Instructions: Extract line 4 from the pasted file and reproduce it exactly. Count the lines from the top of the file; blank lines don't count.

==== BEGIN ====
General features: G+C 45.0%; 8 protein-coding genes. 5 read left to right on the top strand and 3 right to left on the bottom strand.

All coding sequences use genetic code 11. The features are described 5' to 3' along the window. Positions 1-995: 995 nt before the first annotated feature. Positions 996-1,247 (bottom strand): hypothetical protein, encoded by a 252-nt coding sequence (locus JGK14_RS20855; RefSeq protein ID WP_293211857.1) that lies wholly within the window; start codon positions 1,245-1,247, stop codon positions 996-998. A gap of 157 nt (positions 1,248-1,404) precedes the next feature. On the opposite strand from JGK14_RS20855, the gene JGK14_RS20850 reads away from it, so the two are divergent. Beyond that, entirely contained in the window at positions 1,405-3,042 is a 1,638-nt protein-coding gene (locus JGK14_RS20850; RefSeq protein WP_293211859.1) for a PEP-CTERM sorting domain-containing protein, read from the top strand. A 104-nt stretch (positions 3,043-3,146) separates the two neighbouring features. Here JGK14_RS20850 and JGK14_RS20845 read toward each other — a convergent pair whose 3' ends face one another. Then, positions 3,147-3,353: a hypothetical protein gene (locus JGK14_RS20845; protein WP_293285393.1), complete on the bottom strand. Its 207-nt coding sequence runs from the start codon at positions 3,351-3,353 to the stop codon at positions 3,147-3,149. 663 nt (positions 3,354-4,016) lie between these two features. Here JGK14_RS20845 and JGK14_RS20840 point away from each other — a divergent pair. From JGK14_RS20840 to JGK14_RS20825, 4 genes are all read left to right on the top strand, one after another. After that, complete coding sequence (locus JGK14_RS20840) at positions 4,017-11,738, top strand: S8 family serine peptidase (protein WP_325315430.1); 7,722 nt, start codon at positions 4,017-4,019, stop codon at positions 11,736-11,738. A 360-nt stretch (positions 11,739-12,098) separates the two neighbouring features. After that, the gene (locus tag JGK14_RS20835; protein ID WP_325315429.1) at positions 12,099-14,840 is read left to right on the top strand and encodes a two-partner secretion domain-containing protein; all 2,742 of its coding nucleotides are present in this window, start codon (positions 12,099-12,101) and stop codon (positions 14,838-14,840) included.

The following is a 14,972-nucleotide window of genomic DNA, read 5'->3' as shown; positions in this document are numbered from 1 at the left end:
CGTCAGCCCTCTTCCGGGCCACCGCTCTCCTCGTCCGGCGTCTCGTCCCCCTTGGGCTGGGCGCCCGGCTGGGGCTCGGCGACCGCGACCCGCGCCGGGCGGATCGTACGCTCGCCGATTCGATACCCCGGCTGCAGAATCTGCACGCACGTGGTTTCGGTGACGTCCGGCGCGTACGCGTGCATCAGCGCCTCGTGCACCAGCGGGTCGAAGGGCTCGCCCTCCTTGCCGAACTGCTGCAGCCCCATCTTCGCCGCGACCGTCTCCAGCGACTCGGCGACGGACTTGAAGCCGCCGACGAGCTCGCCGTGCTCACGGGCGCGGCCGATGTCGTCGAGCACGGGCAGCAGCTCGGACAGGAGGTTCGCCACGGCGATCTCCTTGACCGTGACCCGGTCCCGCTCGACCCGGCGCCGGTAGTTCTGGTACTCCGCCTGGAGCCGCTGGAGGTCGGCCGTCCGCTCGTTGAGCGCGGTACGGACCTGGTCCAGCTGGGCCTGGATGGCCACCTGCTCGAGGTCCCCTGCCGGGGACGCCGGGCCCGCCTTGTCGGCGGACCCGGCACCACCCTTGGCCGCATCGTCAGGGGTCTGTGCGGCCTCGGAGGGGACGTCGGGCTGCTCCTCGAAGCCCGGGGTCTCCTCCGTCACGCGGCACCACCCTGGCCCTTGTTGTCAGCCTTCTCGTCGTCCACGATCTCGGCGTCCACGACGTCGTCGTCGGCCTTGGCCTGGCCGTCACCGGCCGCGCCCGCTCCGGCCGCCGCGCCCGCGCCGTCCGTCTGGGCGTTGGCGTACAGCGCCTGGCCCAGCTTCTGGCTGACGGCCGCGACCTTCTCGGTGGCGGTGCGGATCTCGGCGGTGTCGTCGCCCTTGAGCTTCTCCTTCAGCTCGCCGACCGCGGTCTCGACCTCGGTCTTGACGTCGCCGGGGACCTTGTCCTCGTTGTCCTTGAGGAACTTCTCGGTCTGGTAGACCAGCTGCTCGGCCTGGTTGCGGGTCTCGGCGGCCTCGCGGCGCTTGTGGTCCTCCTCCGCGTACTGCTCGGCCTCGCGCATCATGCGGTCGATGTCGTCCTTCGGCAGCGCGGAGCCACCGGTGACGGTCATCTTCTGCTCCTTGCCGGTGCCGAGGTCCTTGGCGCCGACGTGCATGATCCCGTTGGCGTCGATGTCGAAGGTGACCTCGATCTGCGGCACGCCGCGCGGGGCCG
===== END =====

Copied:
CGTCAGCCCTCTTCCGGGCCACCGCTCTCCTCGTCCGGCGTCTCGTCCCCCTTGGGCTGGGCGCCCGGCTGGGGCTCGGCGACCGCGACCCGCGCCGGGCGGATCGTACGCTCGCCGATTCGATACCCCGGCTGCAGAATCTGCACGCACGTGGTTTCGGTGACGTCCGGCGCGTACGCGTGCATCAGCGCCTCGTGCACCAGCGGGTCGAAGGGCTCGCCCTCCTTGCCGAACTGCTGCAGCCCCATCTTCGCCGCGACCGTCTCCAGCGACTCGGCGACGGACTTGAAGCCGCCGACGAGCTCGCCGTGCTCACGGGCGCGGCCGATGTCGTCGAGCACGGGCAGCAGCTCGGACAGGAGGTTCGCCACGGCGATCTCCTTGACCGTGACCCGGTCCCGCTCGACCCGGCGCCGGTAGTTCTGGTACTCCGCCTGGAGCCGCTGGAGGTCGGCCGTCCGCTCGTTGAGCGCGGTACGGACCTGGTCCAGCTGGGCCTGGATGGCCACCTGCTCGAGGTCCCCTGCCGGGGACGCCGGGCCCGCCTTGTCGGCGGACCCGGCACCACCCTTGGCCGCATCGTCAGGGGTCTGTGCGGCCTCGGAGGGGACGTCGGGCTGCTCCTCGAAGCCCGGGGTCTCCTCCGTCACGCGGCACCACCCTGGCCCTTGTTGTCAGCCTTCTCGTCGTCCACGATCTCGGCGTCCACGACGTCGTCGTCGGCCTTGGCCTGGCCGTCACCGGCCGCGCCCGCTCCGGCCGCCGCGCCCGCGCCGTCCGTCTGGGCGTTGGCGTACAGCGCCTGGCCCAGCTTCTGGCTGACGGCCGCGACCTTCTCGGTGGCGGTGCGGATCTCGGCGGTGTCGTCGCCCTTGAGCTTCTCCTTCAGCTCGCCGACCGCGGTCTCGACCTCGGTCTTGACGTCGCCGGGGACCTTGTCCTCGTTGTCCTTGAGGAACTTCTCGGTCTGGTAGACCAGCTGCTCGGCCTGGTTGCGGGTCTCGGCGGCCTCGCGGCGCTTGTGGTCCTCCTCCGCGTACTGCTCGGCCTCGCGCATCATGCGGTCGATGTCGTCCTTCGGCAGCGCGGAGCCACCGGTGACGGTCATCTTCTGCTCCTTGCCGGTGCCGAGGTCCTTGGCGCCGACGTGCATGATCCCGTTGGCGTCGATGTCGAAGGTGACCTCGATCTGCGGCACGCCGCGCGGGGCCG